Russia will not prevent any of its athletes from competing independently in the Winter Olympics in February, President Vladimir Putin says.
The International Olympic Committee has banned Russia from the Games in South Korea after two investigations outlined a state-sponsored doping programme.
But athletes who can prove they are clean and have not previously been sanctioned will be allowed compete.
“We will not be announcing any kind of blockade,” Mr Putin said.
There will be no Russian flags, anthems or uniforms in the Games in Pyeongchang. Russian athletes competing will carry a neutral flag and the name “Olympic Athlete from Russia”, the IOC says.
Russian state TV channels have said the allegations are an anti-Russia witch hunt, and have pushed the #NoRussiaNoGames hashtag.
But in his first comments after the IOC decision, Mr Putin said: “We will not prevent our Olympic athletes from taking part if anyone wants to take part in a personal capacity.”
Earlier, Kremlin spokesman Dmitr Peskov said the situation was “serious” and required “deep analysis”. But he called for Russians to avoid an “emotional” response.
Mr Peskov said it would be wrong to jump to conclusions until Russia’s athletes had met and the IOC had been contacted.
He added that it would not be a priority to hold Russian officials responsible.
A member of the Russian parliament, Valery Rashkin, has filed a lawsuit against former sports minister Vitaly Mutko over the row. Mr Mutko has been accused of presiding over a systematic cover-up of doping in Russian sport.
Meanwhile, 22 Russian athletes have appealed to the Court of Arbitration for Sport over the IOC ban.
‘Humiliation and insult to Russia’
Steven Rosenberg, BBC News, Moscow
The IOC’s decision to exclude Russia from the Winter Olympics has sparked a furious reaction here.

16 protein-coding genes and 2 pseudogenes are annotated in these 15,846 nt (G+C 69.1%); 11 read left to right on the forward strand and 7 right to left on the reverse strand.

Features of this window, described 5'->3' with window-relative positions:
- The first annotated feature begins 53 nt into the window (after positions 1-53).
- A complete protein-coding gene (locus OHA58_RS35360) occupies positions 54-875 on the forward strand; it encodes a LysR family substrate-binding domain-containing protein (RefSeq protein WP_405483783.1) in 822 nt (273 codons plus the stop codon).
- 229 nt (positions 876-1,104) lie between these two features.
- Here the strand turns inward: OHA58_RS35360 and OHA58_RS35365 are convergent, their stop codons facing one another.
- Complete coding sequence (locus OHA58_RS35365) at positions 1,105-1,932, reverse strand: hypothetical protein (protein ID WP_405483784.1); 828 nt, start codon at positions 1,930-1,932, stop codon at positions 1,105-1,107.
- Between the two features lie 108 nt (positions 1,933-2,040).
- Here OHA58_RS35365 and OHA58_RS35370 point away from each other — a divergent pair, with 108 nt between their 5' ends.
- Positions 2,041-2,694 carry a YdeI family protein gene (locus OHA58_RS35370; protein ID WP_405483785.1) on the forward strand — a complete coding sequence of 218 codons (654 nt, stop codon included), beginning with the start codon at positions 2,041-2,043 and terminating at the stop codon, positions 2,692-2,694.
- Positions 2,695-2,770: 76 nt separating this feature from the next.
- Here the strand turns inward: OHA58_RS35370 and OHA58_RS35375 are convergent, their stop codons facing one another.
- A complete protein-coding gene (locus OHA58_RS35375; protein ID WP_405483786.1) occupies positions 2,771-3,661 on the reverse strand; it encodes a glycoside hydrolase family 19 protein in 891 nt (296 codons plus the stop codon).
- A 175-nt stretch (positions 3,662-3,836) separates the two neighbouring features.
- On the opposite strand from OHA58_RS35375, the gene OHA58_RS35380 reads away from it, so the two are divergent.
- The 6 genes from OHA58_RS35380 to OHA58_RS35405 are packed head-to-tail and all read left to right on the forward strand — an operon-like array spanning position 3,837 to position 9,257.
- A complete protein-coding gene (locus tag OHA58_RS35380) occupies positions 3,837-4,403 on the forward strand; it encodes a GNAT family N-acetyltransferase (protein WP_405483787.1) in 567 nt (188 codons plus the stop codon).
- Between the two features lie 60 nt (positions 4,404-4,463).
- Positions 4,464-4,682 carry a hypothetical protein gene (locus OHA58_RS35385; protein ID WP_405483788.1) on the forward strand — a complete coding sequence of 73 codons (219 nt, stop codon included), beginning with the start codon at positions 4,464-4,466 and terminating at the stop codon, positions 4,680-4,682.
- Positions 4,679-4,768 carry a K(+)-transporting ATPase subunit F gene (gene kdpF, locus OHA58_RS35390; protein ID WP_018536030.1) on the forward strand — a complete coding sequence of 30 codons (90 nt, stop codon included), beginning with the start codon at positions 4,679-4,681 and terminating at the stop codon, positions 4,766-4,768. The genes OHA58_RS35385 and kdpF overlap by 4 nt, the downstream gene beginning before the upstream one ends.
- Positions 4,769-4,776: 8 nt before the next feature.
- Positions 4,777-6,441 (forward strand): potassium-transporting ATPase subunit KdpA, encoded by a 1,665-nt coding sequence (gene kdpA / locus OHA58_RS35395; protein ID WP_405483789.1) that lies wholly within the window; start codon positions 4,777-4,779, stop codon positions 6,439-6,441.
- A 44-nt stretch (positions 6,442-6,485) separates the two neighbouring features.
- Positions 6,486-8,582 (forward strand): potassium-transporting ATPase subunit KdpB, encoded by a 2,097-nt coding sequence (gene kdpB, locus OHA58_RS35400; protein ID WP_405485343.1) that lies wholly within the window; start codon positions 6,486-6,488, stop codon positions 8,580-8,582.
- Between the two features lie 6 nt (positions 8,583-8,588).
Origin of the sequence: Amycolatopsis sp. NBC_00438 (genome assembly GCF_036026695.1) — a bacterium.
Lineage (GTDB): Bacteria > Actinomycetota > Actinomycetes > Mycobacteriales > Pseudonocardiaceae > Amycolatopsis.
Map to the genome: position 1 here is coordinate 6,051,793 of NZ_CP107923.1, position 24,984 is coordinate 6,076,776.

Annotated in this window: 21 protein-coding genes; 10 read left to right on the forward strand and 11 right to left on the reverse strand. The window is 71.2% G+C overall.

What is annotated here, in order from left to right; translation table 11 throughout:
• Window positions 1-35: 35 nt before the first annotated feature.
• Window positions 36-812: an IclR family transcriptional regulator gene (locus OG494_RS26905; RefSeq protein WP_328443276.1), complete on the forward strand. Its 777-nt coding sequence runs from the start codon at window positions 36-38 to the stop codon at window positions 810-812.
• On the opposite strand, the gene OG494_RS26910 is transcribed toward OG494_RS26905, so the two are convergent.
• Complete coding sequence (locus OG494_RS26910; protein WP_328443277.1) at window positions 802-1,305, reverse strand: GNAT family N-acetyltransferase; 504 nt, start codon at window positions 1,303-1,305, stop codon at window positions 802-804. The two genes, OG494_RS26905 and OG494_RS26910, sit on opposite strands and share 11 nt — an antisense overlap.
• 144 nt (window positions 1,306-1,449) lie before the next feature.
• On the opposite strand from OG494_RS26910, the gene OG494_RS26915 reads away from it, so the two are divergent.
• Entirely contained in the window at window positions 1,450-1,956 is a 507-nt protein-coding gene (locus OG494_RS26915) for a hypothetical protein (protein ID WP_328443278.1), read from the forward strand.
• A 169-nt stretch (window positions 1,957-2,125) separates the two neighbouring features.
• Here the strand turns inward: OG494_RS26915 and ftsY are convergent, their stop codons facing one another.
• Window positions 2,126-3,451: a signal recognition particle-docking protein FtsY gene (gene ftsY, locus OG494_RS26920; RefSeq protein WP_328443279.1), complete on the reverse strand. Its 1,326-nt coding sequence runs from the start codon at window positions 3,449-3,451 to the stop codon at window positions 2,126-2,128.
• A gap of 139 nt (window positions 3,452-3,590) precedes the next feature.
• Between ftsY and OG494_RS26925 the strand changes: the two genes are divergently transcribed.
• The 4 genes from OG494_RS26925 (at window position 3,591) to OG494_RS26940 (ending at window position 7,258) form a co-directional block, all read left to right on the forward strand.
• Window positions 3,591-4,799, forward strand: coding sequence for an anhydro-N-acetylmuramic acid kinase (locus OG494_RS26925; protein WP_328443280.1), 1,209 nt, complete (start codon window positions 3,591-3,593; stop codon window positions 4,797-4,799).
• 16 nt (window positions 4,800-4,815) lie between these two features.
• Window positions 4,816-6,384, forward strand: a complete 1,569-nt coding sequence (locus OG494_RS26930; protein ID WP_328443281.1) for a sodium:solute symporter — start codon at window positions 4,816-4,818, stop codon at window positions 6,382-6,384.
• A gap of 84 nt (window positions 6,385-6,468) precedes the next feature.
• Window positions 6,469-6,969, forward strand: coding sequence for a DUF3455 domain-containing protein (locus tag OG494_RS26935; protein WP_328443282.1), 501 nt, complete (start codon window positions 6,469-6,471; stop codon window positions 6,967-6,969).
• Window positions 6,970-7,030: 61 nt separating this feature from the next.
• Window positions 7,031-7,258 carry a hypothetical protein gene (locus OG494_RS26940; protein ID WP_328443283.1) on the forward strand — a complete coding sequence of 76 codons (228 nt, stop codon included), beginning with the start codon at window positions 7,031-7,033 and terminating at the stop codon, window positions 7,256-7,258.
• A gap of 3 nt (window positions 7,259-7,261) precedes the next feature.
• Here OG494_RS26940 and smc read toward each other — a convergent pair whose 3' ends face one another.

The figure skating trainer Tatyana Tarasova described it as “the murder of Russia’s national sport”.
The deputy speaker of Russia’s parliament said it was a humiliation and an insult to Russia.
In a defiant post on social media, the spokeswoman for the Russian foreign ministry said Russia would survive this – like it survived world war, the collapse of the Soviet Union and Western sanctions.
Although the Russian team has been banned from competing in South Korea, Russian athletes who can prove they are clean will be permitted to participate under the Olympic flag. But will the Kremlin allow them to?
President Vladimir Putin has in the past described such a scenario as a humiliation for his country.
In 2016, a report by lawyer Richard McLaren said that more than 1,000 Russians – including Olympic medallists – benefited from a state-sponsored doping programme between 2011 and 2015.
The IOC announcement on Tuesday followed a second investigation – the Schmid report – which found evidence of “the systemic manipulation of the anti-doping rules and system”, despite repeated Russian denials.
The IOC said the ban “should draw a line under this damaging episode”.
Russia Olympics ban: Kremlin ‘will not bar athletes’ from competing